|Video Release:||14 Aug 2001|
|See Canadian Ratings|
|How We Determine Our Grades|
Tired of playing bowling alleys, band leader Josie (Rachael Leigh Cook), bass guitarist Valerie (Rosario Dawson), and ditsy drummer Melody (Tara Reid) can't believe their good fortune when music manager Wyatt Frame (Alan Cumming) comes to sleepy Riverdale and offers them a huge record deal before even hearing them play. Suspicious at first, Josie and the girls figure they have nothing to lose.
Jumping to the top of the charts faster than a cat can climb a tree, the group doesn't know that Wyatt uses rock star wannabes to further a huge brainwashing project operated by his boss Fiona (Parker Posey), the CEO of Mega Records. Through subliminal messages, Fiona can convince the populace to buy into anything, and utilizes quick success groups to deliver her message, then dumps them when their own egos become infected--like the boy band Wyatt left on a nose-diving plane in the opening scene. Now the only question is how long will these "innocent" kittens have before Fiona puts them to sleep?
Joining the litter of characters populating Archie comics in the early 1960's, this movie's attempt to parody our advertising saturated society is a novel approach compared to other sixties-TV-turned-movie titles that belong in the litter box. Yet I wonder if the young crowd this movie is squarely aimed at will understand why corporate logos are placed on every object, wall, and shower curtain in this movie, or will Josie simply be remembered as the most product endorsed film ever, becoming part of the marketing machine the movie is out to slam.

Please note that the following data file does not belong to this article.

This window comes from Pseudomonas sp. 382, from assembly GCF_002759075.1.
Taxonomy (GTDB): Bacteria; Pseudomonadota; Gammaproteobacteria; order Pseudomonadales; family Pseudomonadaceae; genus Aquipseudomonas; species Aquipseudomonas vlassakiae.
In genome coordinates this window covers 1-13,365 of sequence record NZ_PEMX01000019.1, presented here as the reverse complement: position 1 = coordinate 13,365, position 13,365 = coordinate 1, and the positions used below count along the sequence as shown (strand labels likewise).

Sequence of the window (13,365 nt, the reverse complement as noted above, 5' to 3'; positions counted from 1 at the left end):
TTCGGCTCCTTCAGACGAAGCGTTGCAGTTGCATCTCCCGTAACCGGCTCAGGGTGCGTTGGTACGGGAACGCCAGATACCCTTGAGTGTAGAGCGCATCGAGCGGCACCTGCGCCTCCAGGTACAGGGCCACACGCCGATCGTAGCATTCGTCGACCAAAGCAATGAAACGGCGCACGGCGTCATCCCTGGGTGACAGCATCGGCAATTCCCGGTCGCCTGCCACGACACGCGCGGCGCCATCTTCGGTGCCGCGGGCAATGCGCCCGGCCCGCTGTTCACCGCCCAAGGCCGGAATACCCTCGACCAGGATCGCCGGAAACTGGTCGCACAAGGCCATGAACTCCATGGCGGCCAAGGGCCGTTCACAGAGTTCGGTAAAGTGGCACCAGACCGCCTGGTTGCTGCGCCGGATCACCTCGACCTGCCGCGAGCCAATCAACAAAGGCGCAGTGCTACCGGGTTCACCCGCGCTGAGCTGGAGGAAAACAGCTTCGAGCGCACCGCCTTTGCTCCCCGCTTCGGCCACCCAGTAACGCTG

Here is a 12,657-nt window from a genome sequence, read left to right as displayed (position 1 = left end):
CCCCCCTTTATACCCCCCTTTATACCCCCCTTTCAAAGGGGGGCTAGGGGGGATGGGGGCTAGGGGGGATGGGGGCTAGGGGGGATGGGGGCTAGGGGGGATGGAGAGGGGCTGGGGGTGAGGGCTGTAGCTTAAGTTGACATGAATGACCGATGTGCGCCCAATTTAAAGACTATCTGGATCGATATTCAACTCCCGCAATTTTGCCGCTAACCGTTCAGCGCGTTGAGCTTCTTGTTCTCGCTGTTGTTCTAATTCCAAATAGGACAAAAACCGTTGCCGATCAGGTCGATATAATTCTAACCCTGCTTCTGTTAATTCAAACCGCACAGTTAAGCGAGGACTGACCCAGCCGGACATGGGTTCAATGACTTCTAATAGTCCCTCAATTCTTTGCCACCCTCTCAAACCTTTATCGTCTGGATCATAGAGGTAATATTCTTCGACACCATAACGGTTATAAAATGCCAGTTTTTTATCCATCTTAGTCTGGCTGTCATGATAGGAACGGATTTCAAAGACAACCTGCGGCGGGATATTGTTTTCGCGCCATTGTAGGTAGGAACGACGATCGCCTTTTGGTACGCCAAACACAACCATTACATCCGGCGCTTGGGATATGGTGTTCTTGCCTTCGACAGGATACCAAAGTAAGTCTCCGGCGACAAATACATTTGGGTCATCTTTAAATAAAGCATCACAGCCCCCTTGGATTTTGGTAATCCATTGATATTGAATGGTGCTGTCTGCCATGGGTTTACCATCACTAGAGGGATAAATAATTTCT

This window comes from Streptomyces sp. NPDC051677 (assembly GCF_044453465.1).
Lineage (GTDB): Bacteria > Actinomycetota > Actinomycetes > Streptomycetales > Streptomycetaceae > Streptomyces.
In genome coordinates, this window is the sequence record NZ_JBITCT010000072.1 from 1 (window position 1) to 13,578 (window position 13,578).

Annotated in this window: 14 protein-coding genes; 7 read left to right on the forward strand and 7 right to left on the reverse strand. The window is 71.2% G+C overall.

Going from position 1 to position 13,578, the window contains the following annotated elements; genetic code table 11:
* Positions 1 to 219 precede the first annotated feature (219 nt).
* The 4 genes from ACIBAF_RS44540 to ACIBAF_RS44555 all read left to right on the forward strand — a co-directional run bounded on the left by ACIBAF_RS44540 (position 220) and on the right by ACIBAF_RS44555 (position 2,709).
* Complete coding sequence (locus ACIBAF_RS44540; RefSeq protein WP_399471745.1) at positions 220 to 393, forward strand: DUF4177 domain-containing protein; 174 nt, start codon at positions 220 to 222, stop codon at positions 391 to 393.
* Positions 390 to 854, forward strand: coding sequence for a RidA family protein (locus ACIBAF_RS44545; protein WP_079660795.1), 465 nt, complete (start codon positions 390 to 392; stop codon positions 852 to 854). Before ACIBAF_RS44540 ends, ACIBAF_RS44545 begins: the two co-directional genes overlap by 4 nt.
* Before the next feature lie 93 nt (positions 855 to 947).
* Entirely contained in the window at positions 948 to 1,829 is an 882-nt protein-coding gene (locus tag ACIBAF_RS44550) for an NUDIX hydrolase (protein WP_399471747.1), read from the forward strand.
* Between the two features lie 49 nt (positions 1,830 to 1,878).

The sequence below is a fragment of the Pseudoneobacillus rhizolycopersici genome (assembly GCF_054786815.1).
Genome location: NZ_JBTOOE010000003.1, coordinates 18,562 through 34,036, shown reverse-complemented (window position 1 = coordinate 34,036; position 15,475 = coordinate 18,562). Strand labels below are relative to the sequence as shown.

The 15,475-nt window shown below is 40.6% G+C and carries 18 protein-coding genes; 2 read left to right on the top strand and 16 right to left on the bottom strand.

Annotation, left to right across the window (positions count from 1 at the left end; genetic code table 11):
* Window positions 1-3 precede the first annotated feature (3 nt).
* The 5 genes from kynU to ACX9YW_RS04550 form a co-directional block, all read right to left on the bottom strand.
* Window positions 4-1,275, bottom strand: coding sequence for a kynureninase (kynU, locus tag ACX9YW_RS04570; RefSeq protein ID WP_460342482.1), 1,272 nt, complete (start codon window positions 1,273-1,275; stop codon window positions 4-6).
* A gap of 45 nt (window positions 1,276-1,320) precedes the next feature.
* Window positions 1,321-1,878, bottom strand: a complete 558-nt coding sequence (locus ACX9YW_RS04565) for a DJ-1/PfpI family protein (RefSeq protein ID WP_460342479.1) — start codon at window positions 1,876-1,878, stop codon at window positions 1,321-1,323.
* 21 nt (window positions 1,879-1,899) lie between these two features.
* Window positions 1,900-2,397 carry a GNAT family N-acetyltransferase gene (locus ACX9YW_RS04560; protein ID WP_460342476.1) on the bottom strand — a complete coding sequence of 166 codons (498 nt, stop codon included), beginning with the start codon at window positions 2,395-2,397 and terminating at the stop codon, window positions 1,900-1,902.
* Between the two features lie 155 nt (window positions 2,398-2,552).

This whole debate may be moot, with many parents wondering about the PG-13 rating that's been applied to these comic book characters. While the Archie Comics website has even addressed this issue (claiming the movie is obviously incorrectly rated), a sprinkling of mild and moderate profanities along with a slang sexual anatomical term (Pussycats isn't the innocent phrase it used to be) squarely park this title into the lower end of the PG-13 classification. Add the band members' barely there costumes and a naked man carefully holding a guitar, and you'll likely agree that this Josie is a different breed of cat from the one you grew up with.
Josie And The Pussycats is rated PG-13: for language and mild sensuality.
Cast: Rachael Leigh Cook
Studio: (pictures (c)2001 Universal Pictures)